(The Center Square) — Making rural health care better in Pennsylvania may require some significant changes in state law.

Some experts point toward funding problems while others note legal barriers to improvements.

“Rural health care in Pennsylvania faces some very unique challenges specific to its population and location,” Sen. Dan Laughlin, R-Erie, said during a Wednesday meeting of the Senate Majority Policy Committee.

From vast distances to an aging population and a lack of providers, problems in the rural parts of the commonwealth will not disappear with time.

“I am here today to tell you that rural hospitals are on the brink of disaster without increased support from our state and federal governments,” said Steven Fontaine, CEO of Penn Highlands Healthcare.

Fontaine warned that low payments from insurers and Medicare and Medicaid reimbursements falling short of the cost of services will become a bigger issue in rural Pennsylvania. On top of that, he warned that labor shortages will hit in less than a decade.

“Hospitals in Pennsylvania’s rural communities report average vacancy rates of 26% for registered nurses and 28% for nursing support staff,” he said. “The Pennsylvania shortage of nurses is the worst in the nation with a current deficit of 20,000 positions.”

Fontaine argued that state and federal reimbursement rates need to go up to put rural hospitals on stronger financial footing, and that legislators should reconsider legal barriers like staffing requirements and limitations on telehealth.

Finances are tight for all hospitals, but rural ones struggle more.

“Hospital profit margins in both rural and urban counties plummeted between FY 2019 and FY 2022,” said Kyle Kopko, executive director of the Center for Rural Pennsylvania. “While, on average, rural hospitals still maintain a positive profit margin according to the most recent data, they are dangerously close to an average budgetary net loss. Due in part to this trend, more than 20 percent of Pennsylvania’s hospitals are considered financially vulnerable.”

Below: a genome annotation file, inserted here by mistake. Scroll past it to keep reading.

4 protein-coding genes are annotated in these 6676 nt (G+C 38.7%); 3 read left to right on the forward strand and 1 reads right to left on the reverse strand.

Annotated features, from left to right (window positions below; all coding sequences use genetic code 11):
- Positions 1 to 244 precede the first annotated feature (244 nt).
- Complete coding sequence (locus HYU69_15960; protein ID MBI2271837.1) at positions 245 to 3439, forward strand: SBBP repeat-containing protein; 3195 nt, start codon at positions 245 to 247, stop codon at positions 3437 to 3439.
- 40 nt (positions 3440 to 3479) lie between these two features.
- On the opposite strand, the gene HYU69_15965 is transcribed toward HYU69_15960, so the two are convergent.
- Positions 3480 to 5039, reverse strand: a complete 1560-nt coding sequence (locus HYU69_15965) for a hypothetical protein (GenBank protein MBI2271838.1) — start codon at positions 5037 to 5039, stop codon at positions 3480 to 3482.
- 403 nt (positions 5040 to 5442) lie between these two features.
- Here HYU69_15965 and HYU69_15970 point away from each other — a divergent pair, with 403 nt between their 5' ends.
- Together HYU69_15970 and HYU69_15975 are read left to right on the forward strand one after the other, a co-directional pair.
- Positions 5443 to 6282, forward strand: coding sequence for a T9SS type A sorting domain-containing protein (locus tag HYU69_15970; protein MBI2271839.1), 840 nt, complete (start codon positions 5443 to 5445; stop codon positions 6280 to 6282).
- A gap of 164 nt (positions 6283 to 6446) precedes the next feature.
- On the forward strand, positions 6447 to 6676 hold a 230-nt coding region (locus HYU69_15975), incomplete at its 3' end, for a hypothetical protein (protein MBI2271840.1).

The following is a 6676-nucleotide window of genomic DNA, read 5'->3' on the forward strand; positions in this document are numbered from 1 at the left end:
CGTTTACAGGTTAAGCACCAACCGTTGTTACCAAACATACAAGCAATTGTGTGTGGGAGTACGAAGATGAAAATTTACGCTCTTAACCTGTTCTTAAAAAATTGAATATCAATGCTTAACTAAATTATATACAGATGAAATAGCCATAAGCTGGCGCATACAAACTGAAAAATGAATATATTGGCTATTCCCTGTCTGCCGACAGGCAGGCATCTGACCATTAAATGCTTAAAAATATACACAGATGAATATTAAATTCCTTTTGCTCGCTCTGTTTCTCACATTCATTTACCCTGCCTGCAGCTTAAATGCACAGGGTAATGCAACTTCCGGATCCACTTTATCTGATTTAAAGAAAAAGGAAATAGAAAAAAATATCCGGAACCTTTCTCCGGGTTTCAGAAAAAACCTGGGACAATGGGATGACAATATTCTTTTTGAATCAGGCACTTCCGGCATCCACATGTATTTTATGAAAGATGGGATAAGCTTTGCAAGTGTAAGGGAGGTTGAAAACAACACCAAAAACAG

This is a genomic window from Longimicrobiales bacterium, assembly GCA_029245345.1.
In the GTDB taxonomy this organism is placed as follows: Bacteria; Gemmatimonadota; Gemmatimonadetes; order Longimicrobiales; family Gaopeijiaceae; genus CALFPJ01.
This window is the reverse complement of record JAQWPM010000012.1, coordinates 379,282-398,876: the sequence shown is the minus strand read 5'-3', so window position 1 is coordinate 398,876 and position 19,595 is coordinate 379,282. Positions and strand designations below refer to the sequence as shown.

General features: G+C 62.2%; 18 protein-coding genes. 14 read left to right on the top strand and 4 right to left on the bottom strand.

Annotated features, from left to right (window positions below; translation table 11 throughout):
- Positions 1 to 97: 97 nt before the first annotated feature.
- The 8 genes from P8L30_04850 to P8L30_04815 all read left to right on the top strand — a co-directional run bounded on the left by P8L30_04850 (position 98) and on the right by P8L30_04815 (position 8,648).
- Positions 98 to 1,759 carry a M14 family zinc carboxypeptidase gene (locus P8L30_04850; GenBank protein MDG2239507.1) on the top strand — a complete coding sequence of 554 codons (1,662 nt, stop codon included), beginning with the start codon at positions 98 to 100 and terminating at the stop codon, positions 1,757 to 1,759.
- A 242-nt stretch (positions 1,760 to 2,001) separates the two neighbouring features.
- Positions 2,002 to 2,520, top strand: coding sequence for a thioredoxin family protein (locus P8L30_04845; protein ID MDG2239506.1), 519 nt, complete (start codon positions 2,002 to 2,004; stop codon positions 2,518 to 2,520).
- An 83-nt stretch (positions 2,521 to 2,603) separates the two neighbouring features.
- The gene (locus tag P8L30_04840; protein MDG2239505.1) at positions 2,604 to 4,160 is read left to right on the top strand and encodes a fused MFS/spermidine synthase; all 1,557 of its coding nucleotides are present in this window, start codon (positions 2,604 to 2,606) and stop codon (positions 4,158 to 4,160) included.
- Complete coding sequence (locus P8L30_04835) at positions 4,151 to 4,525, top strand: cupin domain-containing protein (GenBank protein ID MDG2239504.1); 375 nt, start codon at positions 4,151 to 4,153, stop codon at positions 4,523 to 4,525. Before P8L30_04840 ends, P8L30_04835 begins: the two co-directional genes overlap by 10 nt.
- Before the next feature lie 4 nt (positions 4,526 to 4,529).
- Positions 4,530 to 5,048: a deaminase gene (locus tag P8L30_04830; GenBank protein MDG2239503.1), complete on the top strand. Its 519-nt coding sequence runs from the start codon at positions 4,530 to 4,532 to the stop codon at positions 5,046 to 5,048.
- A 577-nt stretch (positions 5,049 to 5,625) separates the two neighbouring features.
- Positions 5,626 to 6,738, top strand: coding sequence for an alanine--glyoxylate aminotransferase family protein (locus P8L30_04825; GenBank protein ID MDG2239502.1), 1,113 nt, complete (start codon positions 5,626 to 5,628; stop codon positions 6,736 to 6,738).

Without fixing health care issues, testifiers warned that rural areas may struggle to grow.

“We cannot recruit workers to communities without vibrant health systems,” said Nicole Stallings, president and CEO of The Hospital + Healthsystem Association of Pennsylvania.

Multiple testifiers argued for the expansion of telehealth and removing legal barriers to expansion, though they noted that it cannot always replace in-person nurses and doctors. Another legislative fix was to expand the scope of practice for nurse practitioners.

“There’s broad consensus about the ability of nurse practitioners to provide great quality of care,” said David Mitchell, professor of political economy at Ball State University. “Increased access to care means that problems are taken care of earlier and cheaper.

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Gallery Credit: Stacker

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